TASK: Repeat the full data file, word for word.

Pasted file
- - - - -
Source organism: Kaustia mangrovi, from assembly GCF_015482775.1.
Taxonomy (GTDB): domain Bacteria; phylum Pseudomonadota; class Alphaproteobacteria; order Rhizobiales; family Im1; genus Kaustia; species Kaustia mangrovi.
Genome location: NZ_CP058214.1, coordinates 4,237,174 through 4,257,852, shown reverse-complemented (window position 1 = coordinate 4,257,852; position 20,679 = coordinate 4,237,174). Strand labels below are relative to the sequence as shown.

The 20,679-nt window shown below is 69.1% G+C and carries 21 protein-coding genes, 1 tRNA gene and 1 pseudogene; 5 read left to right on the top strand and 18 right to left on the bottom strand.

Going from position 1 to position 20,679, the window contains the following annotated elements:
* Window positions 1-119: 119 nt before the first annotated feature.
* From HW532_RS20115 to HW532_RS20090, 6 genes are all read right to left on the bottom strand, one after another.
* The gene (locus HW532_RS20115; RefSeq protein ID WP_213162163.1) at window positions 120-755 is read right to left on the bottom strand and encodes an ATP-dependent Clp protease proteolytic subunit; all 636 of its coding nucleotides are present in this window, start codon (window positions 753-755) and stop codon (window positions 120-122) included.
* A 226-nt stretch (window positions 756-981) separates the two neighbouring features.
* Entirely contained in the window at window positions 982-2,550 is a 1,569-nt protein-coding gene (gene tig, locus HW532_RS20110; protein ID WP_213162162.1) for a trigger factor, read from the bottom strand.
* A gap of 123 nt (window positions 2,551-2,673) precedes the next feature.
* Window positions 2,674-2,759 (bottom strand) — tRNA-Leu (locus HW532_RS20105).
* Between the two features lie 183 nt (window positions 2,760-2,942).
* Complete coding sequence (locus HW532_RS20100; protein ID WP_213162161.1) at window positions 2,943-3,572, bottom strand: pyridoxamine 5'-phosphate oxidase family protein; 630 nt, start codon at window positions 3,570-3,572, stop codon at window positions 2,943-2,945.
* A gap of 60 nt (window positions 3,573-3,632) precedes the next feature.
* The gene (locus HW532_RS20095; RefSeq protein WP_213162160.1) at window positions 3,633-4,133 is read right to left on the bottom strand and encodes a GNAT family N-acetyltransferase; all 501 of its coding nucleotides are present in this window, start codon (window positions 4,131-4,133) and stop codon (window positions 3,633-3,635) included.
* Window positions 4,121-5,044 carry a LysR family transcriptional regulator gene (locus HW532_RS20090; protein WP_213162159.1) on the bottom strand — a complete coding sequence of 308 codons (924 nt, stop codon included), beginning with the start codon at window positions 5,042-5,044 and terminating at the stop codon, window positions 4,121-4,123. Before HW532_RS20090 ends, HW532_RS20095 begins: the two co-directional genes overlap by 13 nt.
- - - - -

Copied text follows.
Source organism: Kaustia mangrovi, from assembly GCF_015482775.1.
Taxonomy (GTDB): domain Bacteria; phylum Pseudomonadota; class Alphaproteobacteria; order Rhizobiales; family Im1; genus Kaustia; species Kaustia mangrovi.
Genome location: NZ_CP058214.1, coordinates 4,237,174 through 4,257,852, shown reverse-complemented (window position 1 = coordinate 4,257,852; position 20,679 = coordinate 4,237,174). Strand labels below are relative to the sequence as shown.

The 20,679-nt window shown below is 69.1% G+C and carries 21 protein-coding genes, 1 tRNA gene and 1 pseudogene; 5 read left to right on the top strand and 18 right to left on the bottom strand.

Going from position 1 to position 20,679, the window contains the following annotated elements:
* Window positions 1-119: 119 nt before the first annotated feature.
* From HW532_RS20115 to HW532_RS20090, 6 genes are all read right to left on the bottom strand, one after another.
* The gene (locus HW532_RS20115; RefSeq protein ID WP_213162163.1) at window positions 120-755 is read right to left on the bottom strand and encodes an ATP-dependent Clp protease proteolytic subunit; all 636 of its coding nucleotides are present in this window, start codon (window positions 753-755) and stop codon (window positions 120-122) included.
* A 226-nt stretch (window positions 756-981) separates the two neighbouring features.
* Entirely contained in the window at window positions 982-2,550 is a 1,569-nt protein-coding gene (gene tig, locus HW532_RS20110; protein ID WP_213162162.1) for a trigger factor, read from the bottom strand.
* A gap of 123 nt (window positions 2,551-2,673) precedes the next feature.
* Window positions 2,674-2,759 (bottom strand) — tRNA-Leu (locus HW532_RS20105).
* Between the two features lie 183 nt (window positions 2,760-2,942).
* Complete coding sequence (locus HW532_RS20100; protein ID WP_213162161.1) at window positions 2,943-3,572, bottom strand: pyridoxamine 5'-phosphate oxidase family protein; 630 nt, start codon at window positions 3,570-3,572, stop codon at window positions 2,943-2,945.
* A gap of 60 nt (window positions 3,573-3,632) precedes the next feature.
* The gene (locus HW532_RS20095; RefSeq protein WP_213162160.1) at window positions 3,633-4,133 is read right to left on the bottom strand and encodes a GNAT family N-acetyltransferase; all 501 of its coding nucleotides are present in this window, start codon (window positions 4,131-4,133) and stop codon (window positions 3,633-3,635) included.
* Window positions 4,121-5,044 carry a LysR family transcriptional regulator gene (locus HW532_RS20090; protein WP_213162159.1) on the bottom strand — a complete coding sequence of 308 codons (924 nt, stop codon included), beginning with the start codon at window positions 5,042-5,044 and terminating at the stop codon, window positions 4,121-4,123. Before HW532_RS20090 ends, HW532_RS20095 begins: the two co-directional genes overlap by 13 nt.